Pressure tanks are fitted with rated break points (is that correct? Had to google-translate the word. It's an area on a pressure tank that is intentionally weaker than the rest so that if excessive pressure is generated (e.g. due to crash impact)).

As a low cost alternative I think this bike is a neat idea - even if its efficiency is lower than that of an EV. In areas where funds are scarce but energy is plentiful (think anywhere close to the equator) they might be really useful.
awol99
not rated yet Nov 07, 2012
get rid of those nobly tyres for a few more Ks per tank
Doug_Huffman
1 / 5 (2) Nov 07, 2012
More pollution NIMBY less efficiency
Eikka
5 / 5 (1) Nov 07, 2012
Or went on a hiking trip with a gas cooker? Did you feel unsafe?


Camping gas canisters are not high pressure due to the high boiling point of the liquefied gas. It doesn't take much of a pressure to keep them liquid. Butane for example boils at -0.5 C at sea level, and that's why you keep matches instead of butane lighters when you're out camping. Gas canisters have a mixture of butane and propane which has a boiling point around -25 C, chosen as a compromize between lower vapor pressure and lower operating temperature. Pure propane would boil at -42 but it would require stronger containers.

It's interesting that if you take a lighter refill bottle and chuck it in the freezer, you can pour out liquid butane into a glass. Don't try to use a styrofoam cup as it will dissolve.
antialias_physorg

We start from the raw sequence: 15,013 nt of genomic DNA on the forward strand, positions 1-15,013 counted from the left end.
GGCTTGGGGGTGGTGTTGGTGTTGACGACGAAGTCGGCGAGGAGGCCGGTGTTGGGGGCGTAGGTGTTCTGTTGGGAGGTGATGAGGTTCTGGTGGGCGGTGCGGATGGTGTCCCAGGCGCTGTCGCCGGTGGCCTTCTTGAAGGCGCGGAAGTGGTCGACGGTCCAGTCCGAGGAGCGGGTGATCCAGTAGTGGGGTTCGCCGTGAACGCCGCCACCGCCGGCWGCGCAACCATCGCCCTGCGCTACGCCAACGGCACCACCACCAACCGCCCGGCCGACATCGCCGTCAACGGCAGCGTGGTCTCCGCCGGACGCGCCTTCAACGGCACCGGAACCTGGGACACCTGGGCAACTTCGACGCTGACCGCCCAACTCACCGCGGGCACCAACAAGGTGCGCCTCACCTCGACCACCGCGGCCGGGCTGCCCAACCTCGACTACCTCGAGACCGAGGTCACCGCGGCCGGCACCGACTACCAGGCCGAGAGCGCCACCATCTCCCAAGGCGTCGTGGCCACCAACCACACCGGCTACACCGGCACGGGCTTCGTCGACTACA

not rated yet Nov 07, 2012
It doesn't take much of a pressure to keep them liquid.

The point was that you can blow these up quite easily if you put your mind to it (did that once. Comes under the category of "don't try this at home").

We carry with us all manners of energy containers that are potentially dangerous (right down to lithium batteries in laptops and cell phones). But due to some very basic safety measures they usually are not - to the point where if you really worry about this stuff you should be worrying about a lot of other stuff that is much more likely first.
Eikka
5 / 5 (2) Nov 07, 2012
The point was that you can blow these up quite easily if you put your mind to it (did that once. Comes under the category of "don't try this at home").


If you throw the canister around until it springs a leak, the drop in pressure makes the liquid boil, which cools it down rapidly and slows down the outgassing. What you get is a simple leak. Of course, if you chuck one on a campfire, the results will be more dramatic.

A 300 bar scuba tank on the other hand turns into a pneumatic missile: http://www.youtub...Q#t=100s

The results of tank blow-out can get nasty: http://www.wtsp.c...g-divers
antialias_physorg
4 / 5 (2) Nov 07, 2012
If you're in a type of accident (with a motorcycle) that can deliver that much force then the pressure cannister is the least of your problems.

I think we should really kep this in perspctive. Whenever you lug around an energy reservoir (be it a battery, a gas tank, a hydrogen container or compressed air) you can construct a situation where that energy will be released almost instantly. But there is a difference between 'senible concern' and 'unreasonable fear'.